Sending love to the world (again)

Image by the fantabulous Caroline Chappell
Image by the fantabulous Caroline Chappell

Trite and hippyish as it may sound, sending love / loving kindness / metta etc isn’t easy.

Sometimes, it can be hard enough to wish ourselves well let alone people we see as ‘other’ or worse. It can be really challenging to see people we disagree with and attempting to send compassion and loving kindness rather than judgment.

I mean, who does that (be it ploughing into innocent people crossing a bridge and stabbing a policeman or boiling a prisoner alive… I could go on with horrors from just this week but won’t)?

And then, of course, there’s the judgment about how we ‘should’ all react. As if we could legislate our feelings even if we wanted to.

Over the years, I’ve learned that allowing myself to feel whatever I’m feeling is the best way through it. Judging myself for crying more over London than Mosul (I was born there, lived there for years, am in every week and passed through on Wednesday) wouldn’t have helped anyone.

Far more lives were lost in Mosul this week and I consciously feel guiltier as ‘our side’ is responsible yet, I can’t control what I cry over. Similarly, my tears for London  were different to my (more intense) sobbing over the murder (and lack of his murderers being charged) of Darren Rainey in Florida  and Timothy Caughman in New York.

I feel compelled to state, aloud, that (I hope!) most people who look white DON’T think like the awful white supremacist who killed him. I also feel rage at the injustice that as a white looking woman, I’m not expected to have to speak out against that in the way that, for example, peace loving Muslims are expected to denounce attacks that extremists undertake.

I feel hopeless when I think about terrorists but I don’t feel as afraid of them (nothing – that I know of –  I can do to control or even influence their actions) as I do about a certain English woman who is passing off her hate speech on US telly as the norm for (diverse! Inclusive!) London.

However we feel, whatever our reactions – to global or more personal tragedies – we have a right to our feelings.

The more we give ourselves a bit of time and space to process and grieve and heal, the less likely we are to mess things up even more badly by lashing out at people we disagree with.

This is something simple, though not easy, that we can all do (should we want to) to contribute a teeny bit towards creating a safer, more peaceful world for all of us.

What might you do to be extra kind to yourself today?

Feel free to share below.




Finding personal peace in 2013 and beyond

????????????????????????????????????????????????????When I first went freelance in 2004, my plan was to write about some of the amazing activists I’d met and heard about. I’d been involved in the peace and women’s movements for years and was regularly overwhelmed and awed by people’s courage, intelligence and more. I figured even though I could never go to such places or do such things, I could at least help braver souls than me get the word out.

Looking back, the year before, I’d been depressed. If memory serves, I realised something was wrong when I could no longer hold in my tears until I was somewhere private or even just crying quietly at my desk but was openly weeping simply walking through the office each day. I couldn’t stop imagining the devastation caused by our bombs and policies in Afghanistan and Iraq and elsewhere (my name’s Eve – I used to feel personally responsible for everything).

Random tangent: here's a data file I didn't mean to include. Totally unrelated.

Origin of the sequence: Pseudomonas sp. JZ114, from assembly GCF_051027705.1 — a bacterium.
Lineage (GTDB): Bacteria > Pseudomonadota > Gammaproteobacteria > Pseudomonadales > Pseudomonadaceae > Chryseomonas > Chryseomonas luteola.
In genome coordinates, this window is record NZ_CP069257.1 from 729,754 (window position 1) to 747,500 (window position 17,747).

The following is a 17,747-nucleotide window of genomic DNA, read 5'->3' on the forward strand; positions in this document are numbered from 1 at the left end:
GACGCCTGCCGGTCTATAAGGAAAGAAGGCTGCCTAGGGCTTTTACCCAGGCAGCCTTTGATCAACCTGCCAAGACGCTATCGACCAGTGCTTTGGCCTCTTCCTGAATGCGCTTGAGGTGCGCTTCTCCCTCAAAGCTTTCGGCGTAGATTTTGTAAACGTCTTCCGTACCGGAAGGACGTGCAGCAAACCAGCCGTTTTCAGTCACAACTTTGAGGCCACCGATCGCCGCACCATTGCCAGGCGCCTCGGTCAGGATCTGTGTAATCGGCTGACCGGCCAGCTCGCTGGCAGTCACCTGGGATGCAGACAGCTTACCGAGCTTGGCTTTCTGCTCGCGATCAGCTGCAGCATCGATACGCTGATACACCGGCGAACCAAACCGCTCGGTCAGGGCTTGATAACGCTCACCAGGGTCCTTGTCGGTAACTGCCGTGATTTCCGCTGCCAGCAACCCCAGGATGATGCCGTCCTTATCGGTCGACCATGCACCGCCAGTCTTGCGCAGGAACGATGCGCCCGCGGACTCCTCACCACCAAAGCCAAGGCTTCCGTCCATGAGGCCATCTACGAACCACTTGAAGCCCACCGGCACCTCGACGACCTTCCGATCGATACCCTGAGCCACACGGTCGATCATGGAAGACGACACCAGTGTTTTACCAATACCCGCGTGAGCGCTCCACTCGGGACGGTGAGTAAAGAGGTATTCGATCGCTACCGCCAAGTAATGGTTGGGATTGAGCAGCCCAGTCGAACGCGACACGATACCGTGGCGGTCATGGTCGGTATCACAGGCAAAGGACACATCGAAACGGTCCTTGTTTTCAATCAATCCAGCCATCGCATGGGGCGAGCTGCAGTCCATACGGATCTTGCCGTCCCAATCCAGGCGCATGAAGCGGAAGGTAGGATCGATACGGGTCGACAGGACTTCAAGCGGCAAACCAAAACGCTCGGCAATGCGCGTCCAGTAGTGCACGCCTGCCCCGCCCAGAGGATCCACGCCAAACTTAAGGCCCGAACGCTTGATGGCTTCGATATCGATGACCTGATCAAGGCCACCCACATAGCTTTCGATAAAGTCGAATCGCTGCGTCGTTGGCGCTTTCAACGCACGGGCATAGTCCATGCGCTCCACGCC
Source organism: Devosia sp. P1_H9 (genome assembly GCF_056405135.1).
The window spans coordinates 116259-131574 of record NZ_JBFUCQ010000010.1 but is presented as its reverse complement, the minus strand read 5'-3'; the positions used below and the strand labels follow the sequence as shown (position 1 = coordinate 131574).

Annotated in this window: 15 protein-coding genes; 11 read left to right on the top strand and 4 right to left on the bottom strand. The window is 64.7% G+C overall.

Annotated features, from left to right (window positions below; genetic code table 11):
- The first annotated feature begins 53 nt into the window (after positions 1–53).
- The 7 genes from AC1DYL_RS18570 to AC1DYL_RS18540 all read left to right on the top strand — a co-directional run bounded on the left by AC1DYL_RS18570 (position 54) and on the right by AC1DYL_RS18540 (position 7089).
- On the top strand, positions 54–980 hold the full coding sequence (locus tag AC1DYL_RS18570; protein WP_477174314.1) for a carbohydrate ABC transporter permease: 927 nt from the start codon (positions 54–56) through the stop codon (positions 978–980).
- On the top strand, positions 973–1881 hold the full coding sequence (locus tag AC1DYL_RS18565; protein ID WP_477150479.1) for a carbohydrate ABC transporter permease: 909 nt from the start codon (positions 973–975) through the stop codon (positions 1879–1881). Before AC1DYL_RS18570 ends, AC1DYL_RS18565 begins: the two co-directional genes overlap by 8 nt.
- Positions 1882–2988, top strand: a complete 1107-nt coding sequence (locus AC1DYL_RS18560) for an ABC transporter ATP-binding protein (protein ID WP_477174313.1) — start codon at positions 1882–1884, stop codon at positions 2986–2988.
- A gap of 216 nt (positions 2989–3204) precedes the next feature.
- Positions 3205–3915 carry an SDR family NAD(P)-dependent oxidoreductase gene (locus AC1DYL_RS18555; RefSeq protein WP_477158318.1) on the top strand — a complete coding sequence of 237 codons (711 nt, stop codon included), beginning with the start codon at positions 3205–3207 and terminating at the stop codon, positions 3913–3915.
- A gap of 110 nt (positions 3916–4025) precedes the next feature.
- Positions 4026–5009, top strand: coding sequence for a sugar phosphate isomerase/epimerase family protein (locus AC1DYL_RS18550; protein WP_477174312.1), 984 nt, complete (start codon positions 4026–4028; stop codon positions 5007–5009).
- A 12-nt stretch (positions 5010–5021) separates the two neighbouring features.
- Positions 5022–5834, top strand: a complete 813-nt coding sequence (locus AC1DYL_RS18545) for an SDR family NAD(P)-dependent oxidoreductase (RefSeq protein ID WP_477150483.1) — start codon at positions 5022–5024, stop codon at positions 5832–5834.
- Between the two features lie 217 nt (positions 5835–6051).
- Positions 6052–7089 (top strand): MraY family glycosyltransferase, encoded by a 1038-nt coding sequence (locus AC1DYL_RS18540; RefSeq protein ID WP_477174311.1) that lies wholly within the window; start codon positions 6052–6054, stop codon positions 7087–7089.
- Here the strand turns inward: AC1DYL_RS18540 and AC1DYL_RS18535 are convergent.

When I told my boss I thought I better see my GP, she looked beyond relieved. I was in complete denial about all my own stuff at the time but knew I felt hopeless about the world and my ability to impact it. Rather than wondering why I was so upset, I couldn’t understand how everyone else wasn’t. The doctor signed me off for a couple of weeks and prescribed medication I knew I would never even fill the prescription for – I knew that I needed to change my life rather than popping pills.

I’d already started training as a complementary therapist and coach and going freelance while setting these businesses up made me feel more hopeful. Naturally, it was MUCH harder setting up than I’d ever imagined (and totally worth all the struggle).

My first ever press conference was at a conference in New York with Eve Ensler, Sally Field, Jane Fonda and activists from Iraq, Afghanistan  and other places. (I couldn’t resist telling a startled Eve Ensler and Gloria Steinem that their writing had saved my life.) But, while I wrote about it for a couple of titles, mostly, the editors who were commissioning me wanted me to write about wellbeing.

Eight-plus years on (including a gazillion hours’ training in various wellbeing related disciplines and, of course, client hours later), I understand that world peace (feels embarrassing to type it but I DO still crave world peace) has to start with personal peace.

When we’re at war with ourselves, we’re cranky (angry, hostile or worse) with others. I know in my own life, when I’ve not been looking after myself, I’m that bit shorter with others. By taking responsibility for our own energy and doing the things that help us feel strong, centred, calm, loving and secure, we’re able to negotiate better with others even when things feel quite volatile.

So this new section of my blog will focus on some of the small but effective ways we can all (everything I write is still a reminder to myself to keep putting all this fantabulous stuff into practice in my own life) boost our personal peace.

We can all help make our own worlds and the whole world that bit more peaceful, kinder and more loving.

I hope you’ll enjoy it 🙂

Image courtesy of digitalart /